A summary of the Corporations Amendment (Crowd-sourced Funding) Bill 2016, its key points and its current status.
This Bill seeks to amend the Corporations Act 2001 to establish a framework to
- facilitate crowd-sourced funding offers by small unlisted public companies;
- provide new public companies that are eligible to crowd fund with temporary relief from certain reporting and corporate governance requirements; and
- enable the minister to provide that certain financial market and clearing and settlement facility operators are exempt from specified parts of the Australian Market Licence and clearing and settlement facility licencing regimes; and
- the Australian Securities and Investments Commission Act 2001 to make consequential amendments.
Furthermore, the Crowd-source Funding (CSF) regime also seeks to include:
- eligibility requirements for a company to fundraise via CSF, including disclosure requirements for CSF offers;
- obligations of a CSF intermediary in facilitating CSF offers;
- the process for making CSF offers;
- rules relating to defective disclosure as part of a CSF offer; and
- investor protection provisions
The amendments establish a new CSF regime by inserting a new Part into Chapter 6D of the Corporations Act, which deals with:
- eligibility requirements for a company that wants to make an offer under the CSF regime;
- the process to make a CSF offer, including the role and obligations of the CSF intermediary (under Chapter 3 of the explanatory memo); and
- the prohibitions, liabilities and investor protections applying to CSF offers, including rules relating to defective disclosure documents and advertising restrictions.
Essentially, this measure recognises that regulatory impediments are the primary barrier to CSF in Australia. This Bill provides a model to reduce these regulatory barriers.
Definition of a Crowd-funding Service
A person will provide a crowd-funding service if:
- a CSF offer document for a CSF offer of securities of a company is published on a platform operated by the person; and
- applications may be made to the person for the issue, by the company, of securities pursuant to the offer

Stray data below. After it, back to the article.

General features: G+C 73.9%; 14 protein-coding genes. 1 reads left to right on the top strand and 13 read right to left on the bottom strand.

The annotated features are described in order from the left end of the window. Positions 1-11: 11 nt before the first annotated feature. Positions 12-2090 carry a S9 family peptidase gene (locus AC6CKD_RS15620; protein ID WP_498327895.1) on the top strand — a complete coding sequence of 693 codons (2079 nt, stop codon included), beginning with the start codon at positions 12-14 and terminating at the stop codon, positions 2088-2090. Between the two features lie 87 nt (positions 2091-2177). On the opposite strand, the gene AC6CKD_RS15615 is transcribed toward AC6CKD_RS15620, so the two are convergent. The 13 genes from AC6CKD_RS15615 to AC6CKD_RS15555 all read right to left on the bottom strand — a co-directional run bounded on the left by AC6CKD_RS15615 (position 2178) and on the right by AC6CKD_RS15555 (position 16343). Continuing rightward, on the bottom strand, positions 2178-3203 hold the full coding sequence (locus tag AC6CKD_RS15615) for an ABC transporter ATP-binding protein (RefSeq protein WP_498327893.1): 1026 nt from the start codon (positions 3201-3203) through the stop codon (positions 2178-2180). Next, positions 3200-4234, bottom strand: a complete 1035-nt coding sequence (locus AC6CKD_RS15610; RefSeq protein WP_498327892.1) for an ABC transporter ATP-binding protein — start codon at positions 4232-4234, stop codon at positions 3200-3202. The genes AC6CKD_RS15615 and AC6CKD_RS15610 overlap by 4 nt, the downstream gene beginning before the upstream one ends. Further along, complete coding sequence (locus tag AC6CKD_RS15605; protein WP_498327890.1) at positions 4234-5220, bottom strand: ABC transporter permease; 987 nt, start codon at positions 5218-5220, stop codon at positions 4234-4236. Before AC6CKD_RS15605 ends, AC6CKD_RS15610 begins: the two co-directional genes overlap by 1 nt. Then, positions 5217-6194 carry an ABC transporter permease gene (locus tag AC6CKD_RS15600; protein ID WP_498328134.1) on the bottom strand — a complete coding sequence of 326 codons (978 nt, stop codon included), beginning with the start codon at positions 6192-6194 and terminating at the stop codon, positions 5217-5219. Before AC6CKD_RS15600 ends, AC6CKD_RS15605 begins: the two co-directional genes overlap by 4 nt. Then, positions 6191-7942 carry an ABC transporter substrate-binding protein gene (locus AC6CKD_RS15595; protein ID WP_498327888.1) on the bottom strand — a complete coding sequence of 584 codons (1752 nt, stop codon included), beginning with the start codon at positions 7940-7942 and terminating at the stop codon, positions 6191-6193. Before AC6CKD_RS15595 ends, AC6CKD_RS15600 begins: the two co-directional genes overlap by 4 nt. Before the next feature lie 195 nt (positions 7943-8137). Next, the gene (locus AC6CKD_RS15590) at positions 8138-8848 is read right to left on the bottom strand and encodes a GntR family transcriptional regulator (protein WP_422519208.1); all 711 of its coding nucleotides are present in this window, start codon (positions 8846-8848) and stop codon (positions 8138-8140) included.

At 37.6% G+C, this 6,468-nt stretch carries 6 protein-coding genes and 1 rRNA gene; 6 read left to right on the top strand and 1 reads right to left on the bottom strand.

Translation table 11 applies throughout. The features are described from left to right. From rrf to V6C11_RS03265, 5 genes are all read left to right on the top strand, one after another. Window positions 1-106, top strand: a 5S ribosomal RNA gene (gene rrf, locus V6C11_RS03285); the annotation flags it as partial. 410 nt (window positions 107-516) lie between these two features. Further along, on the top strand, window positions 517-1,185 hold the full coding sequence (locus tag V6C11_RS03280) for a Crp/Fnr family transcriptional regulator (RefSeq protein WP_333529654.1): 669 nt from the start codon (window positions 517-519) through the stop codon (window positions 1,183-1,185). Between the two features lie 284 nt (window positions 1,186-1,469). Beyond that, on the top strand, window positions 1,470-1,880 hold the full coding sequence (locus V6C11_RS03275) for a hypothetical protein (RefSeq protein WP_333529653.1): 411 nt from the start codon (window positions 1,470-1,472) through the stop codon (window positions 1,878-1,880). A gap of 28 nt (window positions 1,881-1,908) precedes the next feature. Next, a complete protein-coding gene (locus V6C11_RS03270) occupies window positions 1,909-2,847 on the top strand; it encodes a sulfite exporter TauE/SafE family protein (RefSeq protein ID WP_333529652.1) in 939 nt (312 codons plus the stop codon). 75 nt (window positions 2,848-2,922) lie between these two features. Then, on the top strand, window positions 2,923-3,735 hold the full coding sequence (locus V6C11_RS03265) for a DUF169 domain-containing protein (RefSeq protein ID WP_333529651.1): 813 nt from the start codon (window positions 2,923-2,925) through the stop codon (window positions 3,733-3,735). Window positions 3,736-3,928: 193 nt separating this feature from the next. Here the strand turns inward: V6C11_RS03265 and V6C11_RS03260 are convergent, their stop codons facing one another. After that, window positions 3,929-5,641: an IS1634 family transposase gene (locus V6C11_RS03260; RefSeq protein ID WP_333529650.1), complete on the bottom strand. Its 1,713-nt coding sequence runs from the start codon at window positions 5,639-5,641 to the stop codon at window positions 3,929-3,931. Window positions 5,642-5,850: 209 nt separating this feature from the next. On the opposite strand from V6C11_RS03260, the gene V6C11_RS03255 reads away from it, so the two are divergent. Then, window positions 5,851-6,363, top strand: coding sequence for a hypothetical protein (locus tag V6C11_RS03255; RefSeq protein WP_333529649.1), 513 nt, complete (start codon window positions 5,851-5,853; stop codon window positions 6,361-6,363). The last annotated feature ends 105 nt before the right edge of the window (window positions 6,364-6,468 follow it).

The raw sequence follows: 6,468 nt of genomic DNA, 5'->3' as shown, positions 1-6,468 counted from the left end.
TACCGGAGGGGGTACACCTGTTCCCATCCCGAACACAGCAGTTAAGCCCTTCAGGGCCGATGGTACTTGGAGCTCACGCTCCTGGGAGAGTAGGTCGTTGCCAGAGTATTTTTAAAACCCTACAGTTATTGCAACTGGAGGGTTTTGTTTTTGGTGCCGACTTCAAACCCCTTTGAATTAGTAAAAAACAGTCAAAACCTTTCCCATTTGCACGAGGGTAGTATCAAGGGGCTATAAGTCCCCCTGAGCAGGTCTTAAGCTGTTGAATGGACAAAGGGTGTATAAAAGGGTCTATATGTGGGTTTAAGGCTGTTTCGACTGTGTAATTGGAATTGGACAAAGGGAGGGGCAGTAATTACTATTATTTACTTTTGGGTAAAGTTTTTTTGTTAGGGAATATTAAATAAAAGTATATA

Schedule 1 of the Bill
This Schedule makes consequential amendments to the Australian Securities and Investments Commission Act 2001 (ASIC Act) to include a crowd-funding service, as defined in the Corporations Act, in the range of financial services covered by the ASIC Act
Schedule 2 of the Bill
This Schedule provides new public companies that are eligible to crowd fund with temporary relief from the reporting and corporate governance requirements that would usually apply. These concessions provide temporary relief to these companies to support the CSF regime by reducing the potential barriers to adopting the required public company structure.
Schedule 3 of the Bill
This Schedule amends the Act to provide greater flexibility in the Australian Market Licence (AML) and clearing and settlement facility licencing regimes. Under the changes, the Minister would be able to provide that certain financial market and clearing and settlement facility operators are exempt from some of the requirements in Chapter 7 of the Act. Providing for this flexibility is necessary to enable secondary trading markets for CSF securities to be licensed once the CSF regime is established.
Comparison Between This Proposed New Law and the Current Law
- An offer requiring disclosure is an offer made under Part 6D.2 that must comply with the requirements in Parts 6D.2 and 6D.3.
- A CSF offer is an offer that is expressly stated to be made under the CSF regime and that is eligible to be made under the regime.
- An offer will be eligible to be made under the CSF regime where:
- the offer is for the issue of securities of the company making the offer;
- the company making the offer is an ‘eligible CSF company’ at the time of the offer;
- the securities satisfy the eligibility conditions specified in the regulations;
- the offer complies with the ‘issuer cap’; and
- the company does not intend the funds sought under the offer to be used by the company or a related party of the company to any extent to invest in securities or interests in other entities or managed investment schemes.
This Bill will effectively remove regulatory barriers to CSF, and will make available a new funding source for businesses. It is expected that the overall ‘per business’ compliance costs for issuers that participate in crowd-sourced funding will decline.
Progress and Current Status
This Bill was first introduced on 24 November 2016 and has been through a second reading debate taking place 30 November 2016. There are no proposed amendments to this dates and no schedule of amendments at present. It is currently before representatives and was referred to the Senate Economics Legislation Committee and the Report is due 13 February 2017.